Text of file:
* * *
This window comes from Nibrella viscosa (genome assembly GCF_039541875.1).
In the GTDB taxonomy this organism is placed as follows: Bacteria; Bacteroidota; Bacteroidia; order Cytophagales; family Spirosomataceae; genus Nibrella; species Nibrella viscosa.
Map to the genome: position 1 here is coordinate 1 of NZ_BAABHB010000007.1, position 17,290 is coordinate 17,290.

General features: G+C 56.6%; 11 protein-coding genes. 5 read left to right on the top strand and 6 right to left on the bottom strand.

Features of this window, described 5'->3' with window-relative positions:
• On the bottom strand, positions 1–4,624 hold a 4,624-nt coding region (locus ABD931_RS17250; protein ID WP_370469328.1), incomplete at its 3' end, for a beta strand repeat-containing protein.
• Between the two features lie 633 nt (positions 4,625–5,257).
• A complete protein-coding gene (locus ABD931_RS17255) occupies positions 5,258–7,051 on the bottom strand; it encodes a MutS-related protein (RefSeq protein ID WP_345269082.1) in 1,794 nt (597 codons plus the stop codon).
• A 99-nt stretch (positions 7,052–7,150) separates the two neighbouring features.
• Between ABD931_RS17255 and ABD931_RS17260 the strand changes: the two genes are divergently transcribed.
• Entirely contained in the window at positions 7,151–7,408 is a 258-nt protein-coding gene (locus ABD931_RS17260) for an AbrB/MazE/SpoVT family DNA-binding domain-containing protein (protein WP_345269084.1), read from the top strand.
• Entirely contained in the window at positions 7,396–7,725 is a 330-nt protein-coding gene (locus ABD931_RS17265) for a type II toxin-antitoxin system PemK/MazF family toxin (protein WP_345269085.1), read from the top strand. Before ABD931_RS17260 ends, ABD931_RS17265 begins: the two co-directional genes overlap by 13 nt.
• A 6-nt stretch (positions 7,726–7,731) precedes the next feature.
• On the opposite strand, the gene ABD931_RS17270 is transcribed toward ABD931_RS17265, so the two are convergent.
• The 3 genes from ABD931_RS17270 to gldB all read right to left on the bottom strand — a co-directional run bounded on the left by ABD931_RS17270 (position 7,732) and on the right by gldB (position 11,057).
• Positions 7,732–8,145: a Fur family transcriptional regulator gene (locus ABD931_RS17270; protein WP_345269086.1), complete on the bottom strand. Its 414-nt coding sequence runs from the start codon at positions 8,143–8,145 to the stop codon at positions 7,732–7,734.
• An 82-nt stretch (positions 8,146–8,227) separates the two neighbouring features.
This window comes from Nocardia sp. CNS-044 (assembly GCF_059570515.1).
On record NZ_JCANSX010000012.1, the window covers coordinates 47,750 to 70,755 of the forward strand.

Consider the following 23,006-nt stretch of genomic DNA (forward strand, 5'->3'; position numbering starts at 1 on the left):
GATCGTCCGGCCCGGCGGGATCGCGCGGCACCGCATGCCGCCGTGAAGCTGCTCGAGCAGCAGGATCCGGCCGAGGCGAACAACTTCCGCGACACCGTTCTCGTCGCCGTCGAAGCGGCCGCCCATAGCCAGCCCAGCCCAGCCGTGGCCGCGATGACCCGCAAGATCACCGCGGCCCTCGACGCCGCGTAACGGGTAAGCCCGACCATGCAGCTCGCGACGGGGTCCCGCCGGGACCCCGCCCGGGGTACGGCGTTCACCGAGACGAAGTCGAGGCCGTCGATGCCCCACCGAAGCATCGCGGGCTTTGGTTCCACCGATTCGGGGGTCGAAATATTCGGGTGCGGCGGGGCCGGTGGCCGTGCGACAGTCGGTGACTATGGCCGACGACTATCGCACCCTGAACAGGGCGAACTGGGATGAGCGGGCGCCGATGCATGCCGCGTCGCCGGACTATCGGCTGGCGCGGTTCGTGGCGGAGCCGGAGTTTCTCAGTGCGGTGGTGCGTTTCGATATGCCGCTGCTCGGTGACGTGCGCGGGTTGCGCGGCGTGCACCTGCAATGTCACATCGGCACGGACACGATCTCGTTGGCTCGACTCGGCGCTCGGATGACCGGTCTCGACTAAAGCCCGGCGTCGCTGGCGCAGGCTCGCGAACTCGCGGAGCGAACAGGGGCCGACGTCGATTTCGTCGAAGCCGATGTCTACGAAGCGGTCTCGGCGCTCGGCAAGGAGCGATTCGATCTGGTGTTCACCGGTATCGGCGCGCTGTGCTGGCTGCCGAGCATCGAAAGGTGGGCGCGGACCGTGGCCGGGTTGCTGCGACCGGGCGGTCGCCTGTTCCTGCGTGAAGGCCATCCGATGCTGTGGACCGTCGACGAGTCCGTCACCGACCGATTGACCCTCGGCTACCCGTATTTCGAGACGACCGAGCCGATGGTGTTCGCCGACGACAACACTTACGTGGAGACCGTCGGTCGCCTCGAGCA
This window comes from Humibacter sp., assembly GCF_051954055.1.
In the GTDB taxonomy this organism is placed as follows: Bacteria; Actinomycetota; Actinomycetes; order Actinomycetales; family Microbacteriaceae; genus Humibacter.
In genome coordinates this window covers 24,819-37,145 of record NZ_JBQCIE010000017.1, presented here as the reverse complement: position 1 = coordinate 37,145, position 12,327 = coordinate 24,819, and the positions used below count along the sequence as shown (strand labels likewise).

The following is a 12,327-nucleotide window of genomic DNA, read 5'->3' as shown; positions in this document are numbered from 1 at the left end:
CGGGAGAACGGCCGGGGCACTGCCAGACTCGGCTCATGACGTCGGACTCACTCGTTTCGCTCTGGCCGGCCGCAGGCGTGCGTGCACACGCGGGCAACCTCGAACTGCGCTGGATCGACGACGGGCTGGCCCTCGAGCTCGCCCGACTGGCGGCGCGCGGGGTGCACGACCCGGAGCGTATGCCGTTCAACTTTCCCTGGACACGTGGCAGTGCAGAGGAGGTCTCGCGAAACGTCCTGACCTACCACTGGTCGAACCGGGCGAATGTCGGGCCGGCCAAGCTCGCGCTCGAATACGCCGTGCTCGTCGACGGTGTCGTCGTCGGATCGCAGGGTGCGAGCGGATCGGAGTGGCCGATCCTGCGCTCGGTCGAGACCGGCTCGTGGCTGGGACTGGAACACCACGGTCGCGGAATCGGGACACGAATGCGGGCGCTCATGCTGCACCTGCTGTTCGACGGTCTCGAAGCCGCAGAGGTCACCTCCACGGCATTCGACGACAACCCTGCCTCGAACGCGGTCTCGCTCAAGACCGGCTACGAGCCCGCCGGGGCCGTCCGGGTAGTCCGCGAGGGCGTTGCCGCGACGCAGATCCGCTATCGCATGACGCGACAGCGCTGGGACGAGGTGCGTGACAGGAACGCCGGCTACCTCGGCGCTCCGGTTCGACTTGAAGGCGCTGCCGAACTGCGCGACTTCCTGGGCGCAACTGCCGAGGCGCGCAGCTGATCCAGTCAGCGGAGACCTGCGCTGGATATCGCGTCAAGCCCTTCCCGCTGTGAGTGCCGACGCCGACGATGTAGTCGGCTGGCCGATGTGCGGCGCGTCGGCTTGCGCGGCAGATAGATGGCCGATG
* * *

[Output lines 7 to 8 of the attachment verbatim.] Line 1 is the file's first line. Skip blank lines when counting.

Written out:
• Between the two features lie 633 nt (positions 4,625–5,257).
• A complete protein-coding gene (locus ABD931_RS17255) occupies positions 5,258–7,051 on the bottom strand; it encodes a MutS-related protein (RefSeq protein ID WP_345269082.1) in 1,794 nt (597 codons plus the stop codon).